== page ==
Peter Handke’s Nobel Prize Speech

The Nobel Prize organization has posted a film that shows Handke delivering the speech yesterday (wearing a shirt he has added embroidery to). Below the film are links to translations of the speech into English and Swedish. See the film here:



Photo by ANDjELKO-VASIL with Handke in another embroidered shirt]

Handke ended the lecture that quoted extensively from his lyric play “Walk about the Villages” with a bit of a surprise. He drew a piece of paper from his jacket pocket and read, in faltering Swedish (for which he apologized), Tomas Tranströmer’s generous poem


“Romanesque Arches”


Tourists have crowded into the half-dark of the enormous Romanesque church.

Vault opening behind vault and no perspective.

A few candle flames flickered.

An angel whose face I couldn’t see embraced me

and his whisper went all through my body:

“Don’t be ashamed to be a human being, be proud!

Inside you one vault after another opens endlessly.

You’ll never be complete, and that’s as it should be.”

Tears blinded me

as we were herded out into the fiercely sunlit piazza,

together with Mr. and Mrs. Jones, Herr Tanaka and Signora Sabatini;

within each of them vault after vault opened endlessly.


Translated by Robert Bly


About Scott Abbott

I received my Ph.D. in German Literature from Princeton University in 1979. Then I taught at Vanderbilt University, BYU, and Utah Valley State College. At Utah Valley University, I directed the Program in Integrated Studies for its initial 13 years and was also Chair of the Department of Humanities and Philosophy for three years. My publications include a book on Freemasonry and the German Novel, two co-authored books with Zarko Radakovic (REPETITIONS and VAMPIRES & A REASONABLE DICTIONARY, published in Serbo-Croatian in Belgrade and in English with Punctum Books), a book with Sam Rushforth (WILD RIDES AND WILDFLOWERS, Torrey House Press), a "fraternal meditation" called IMMORTAL FOR QUITE SOME TIME (University of Utah Press), and translations of three books by Austrian author Peter Handke, of an exhibition catalogue called "The German Army and Genocide," and, with Dan Fairbanks, of Gregor Mendel's important paper on hybridity in peas. More famously, my children are in the process of creating good lives for themselves: as a model and dance/yoga studio manager, as a teacher of Chinese language, as an ecologist and science writer, as a jazz musician, as a parole officer, as a contractor, as a seasonal worker (Alaska and Park City, Utah), and as parents. I share my life with UVU historian Lyn Bennett, with whom I have written a cultural history of barbed wire -- THE PERFECT FENCE (Texas A&M University Press). Some publications at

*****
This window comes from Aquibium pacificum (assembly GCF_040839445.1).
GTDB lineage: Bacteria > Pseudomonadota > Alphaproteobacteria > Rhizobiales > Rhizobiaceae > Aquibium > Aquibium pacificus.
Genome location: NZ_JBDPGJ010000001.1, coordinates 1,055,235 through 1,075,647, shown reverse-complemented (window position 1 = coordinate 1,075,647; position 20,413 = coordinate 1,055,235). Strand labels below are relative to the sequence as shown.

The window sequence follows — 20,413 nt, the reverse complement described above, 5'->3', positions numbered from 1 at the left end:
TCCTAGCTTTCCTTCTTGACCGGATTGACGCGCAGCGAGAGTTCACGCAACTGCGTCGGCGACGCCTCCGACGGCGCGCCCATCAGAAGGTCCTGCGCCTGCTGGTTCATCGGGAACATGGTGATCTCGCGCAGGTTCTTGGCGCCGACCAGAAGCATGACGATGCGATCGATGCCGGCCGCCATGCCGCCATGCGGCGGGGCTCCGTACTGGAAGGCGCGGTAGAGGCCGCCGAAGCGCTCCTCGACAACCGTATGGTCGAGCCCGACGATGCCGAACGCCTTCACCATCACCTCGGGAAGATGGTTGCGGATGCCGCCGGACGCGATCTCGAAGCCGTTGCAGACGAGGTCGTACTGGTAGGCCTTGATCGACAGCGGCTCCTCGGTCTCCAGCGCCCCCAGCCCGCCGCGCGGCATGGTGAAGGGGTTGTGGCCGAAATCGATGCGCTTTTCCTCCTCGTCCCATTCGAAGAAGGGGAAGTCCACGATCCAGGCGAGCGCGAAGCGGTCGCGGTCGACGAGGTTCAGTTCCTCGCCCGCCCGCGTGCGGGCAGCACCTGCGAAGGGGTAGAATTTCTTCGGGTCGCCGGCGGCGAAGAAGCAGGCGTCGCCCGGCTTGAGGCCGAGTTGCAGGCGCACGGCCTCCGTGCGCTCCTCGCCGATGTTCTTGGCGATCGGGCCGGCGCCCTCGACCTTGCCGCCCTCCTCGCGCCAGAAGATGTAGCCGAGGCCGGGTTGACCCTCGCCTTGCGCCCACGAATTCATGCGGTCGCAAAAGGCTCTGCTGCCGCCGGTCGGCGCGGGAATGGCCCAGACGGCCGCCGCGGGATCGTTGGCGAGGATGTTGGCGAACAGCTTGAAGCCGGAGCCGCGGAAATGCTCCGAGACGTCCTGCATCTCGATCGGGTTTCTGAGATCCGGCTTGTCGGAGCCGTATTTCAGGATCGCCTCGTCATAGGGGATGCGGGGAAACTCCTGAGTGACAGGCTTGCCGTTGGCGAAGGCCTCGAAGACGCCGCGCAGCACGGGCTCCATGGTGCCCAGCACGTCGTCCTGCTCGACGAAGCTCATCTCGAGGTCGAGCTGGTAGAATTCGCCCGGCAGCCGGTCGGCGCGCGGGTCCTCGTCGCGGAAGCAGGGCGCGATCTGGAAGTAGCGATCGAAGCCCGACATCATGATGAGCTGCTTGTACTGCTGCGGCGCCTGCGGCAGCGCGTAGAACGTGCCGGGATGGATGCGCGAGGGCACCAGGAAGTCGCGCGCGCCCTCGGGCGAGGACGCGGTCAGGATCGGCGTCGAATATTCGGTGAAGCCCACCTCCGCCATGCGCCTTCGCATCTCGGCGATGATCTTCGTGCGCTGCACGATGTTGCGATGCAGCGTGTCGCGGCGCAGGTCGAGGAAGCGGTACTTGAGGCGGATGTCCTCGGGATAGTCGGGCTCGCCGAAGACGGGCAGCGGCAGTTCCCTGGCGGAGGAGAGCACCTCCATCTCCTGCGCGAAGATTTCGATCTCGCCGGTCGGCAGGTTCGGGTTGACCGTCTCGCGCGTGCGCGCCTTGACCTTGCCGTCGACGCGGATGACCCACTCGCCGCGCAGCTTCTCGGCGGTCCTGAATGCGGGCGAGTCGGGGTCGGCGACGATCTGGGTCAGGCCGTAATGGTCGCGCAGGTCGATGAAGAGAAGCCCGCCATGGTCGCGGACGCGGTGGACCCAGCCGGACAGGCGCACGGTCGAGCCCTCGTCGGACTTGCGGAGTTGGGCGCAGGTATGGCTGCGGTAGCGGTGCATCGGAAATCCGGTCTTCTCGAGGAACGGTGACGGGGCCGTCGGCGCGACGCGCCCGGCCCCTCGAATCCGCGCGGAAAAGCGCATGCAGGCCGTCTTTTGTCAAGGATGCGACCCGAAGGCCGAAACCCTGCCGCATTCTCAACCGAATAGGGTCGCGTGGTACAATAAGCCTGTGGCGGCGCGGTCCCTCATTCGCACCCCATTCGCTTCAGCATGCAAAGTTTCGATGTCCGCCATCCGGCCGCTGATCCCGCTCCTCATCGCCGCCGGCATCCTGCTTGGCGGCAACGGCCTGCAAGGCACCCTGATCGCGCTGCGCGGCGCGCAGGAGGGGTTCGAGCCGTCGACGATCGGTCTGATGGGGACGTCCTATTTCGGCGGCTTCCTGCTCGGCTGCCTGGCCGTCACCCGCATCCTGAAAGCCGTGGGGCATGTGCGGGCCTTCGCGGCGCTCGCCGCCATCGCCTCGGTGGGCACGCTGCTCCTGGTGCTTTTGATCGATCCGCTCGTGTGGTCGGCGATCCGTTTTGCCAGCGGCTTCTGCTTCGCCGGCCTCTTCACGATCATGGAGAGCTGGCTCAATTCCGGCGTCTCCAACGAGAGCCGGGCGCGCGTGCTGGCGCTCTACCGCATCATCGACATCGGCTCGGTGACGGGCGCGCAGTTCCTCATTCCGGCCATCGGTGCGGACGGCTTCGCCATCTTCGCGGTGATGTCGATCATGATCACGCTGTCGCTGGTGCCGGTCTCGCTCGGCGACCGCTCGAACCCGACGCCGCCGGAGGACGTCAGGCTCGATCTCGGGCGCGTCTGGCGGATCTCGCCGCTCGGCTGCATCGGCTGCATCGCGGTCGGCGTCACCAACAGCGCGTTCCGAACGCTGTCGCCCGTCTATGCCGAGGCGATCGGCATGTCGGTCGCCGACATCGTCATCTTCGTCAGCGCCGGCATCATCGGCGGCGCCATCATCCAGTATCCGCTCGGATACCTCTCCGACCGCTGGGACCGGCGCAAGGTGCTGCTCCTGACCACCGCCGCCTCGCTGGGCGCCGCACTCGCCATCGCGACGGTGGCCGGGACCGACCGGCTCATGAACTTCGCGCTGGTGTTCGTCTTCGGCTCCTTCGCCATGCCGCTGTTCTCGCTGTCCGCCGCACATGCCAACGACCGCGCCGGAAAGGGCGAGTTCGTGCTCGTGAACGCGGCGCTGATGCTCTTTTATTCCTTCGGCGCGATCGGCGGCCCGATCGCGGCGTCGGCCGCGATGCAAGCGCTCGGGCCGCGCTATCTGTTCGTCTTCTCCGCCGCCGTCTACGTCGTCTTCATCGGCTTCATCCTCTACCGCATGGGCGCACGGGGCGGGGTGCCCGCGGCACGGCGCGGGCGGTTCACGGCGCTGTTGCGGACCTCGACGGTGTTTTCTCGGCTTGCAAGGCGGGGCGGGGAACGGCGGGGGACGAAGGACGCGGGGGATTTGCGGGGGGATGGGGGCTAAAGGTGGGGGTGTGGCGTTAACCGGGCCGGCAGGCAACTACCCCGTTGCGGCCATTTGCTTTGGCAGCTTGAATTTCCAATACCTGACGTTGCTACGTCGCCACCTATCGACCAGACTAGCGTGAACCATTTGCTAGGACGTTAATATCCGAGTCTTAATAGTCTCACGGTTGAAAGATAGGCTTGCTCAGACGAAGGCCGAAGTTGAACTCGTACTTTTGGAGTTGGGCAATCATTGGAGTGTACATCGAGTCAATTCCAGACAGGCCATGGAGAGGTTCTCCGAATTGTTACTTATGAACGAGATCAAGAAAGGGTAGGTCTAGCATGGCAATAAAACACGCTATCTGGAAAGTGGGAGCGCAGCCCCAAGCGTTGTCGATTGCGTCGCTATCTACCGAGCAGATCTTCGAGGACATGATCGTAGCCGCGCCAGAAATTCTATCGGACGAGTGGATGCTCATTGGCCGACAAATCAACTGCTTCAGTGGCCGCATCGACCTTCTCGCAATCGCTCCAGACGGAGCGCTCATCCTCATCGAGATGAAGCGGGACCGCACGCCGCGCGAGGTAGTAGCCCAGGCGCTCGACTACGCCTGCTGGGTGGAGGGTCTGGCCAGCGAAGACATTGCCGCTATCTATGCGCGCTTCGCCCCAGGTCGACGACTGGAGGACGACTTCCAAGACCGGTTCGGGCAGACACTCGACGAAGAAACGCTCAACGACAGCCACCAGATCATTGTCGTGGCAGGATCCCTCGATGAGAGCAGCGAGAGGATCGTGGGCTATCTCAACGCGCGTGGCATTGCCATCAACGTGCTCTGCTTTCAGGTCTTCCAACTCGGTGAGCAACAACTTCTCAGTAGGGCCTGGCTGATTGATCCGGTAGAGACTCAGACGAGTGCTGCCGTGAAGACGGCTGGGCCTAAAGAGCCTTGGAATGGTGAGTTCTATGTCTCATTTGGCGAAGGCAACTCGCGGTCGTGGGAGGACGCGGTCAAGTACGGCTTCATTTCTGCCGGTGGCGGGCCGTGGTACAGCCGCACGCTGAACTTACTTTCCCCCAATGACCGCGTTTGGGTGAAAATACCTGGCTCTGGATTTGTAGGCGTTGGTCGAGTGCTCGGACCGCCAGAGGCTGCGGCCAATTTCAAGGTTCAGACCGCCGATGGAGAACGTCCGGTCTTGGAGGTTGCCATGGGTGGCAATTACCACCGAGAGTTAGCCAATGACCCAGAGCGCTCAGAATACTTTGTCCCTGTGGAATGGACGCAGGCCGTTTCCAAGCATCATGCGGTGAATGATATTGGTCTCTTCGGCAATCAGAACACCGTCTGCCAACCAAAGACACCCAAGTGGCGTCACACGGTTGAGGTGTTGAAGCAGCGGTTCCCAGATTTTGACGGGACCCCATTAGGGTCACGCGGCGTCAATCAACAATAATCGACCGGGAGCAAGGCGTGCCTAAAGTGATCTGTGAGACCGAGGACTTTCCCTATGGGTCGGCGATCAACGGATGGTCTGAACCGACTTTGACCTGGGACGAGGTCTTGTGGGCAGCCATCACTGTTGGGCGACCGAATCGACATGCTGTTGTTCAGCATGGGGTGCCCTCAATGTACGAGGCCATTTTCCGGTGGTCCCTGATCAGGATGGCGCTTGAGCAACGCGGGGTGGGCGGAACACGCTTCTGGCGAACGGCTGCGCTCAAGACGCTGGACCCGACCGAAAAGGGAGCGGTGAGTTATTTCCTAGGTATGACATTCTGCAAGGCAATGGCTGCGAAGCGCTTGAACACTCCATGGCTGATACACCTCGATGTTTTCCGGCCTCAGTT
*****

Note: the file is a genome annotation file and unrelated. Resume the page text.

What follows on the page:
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1 Response to Peter Handke’s Nobel Prize Speech

  1. Thomas McGonigle says:

    THANKS VERY MUCH…. I just put a good piece on the useless war against Serbia…on Facebook..


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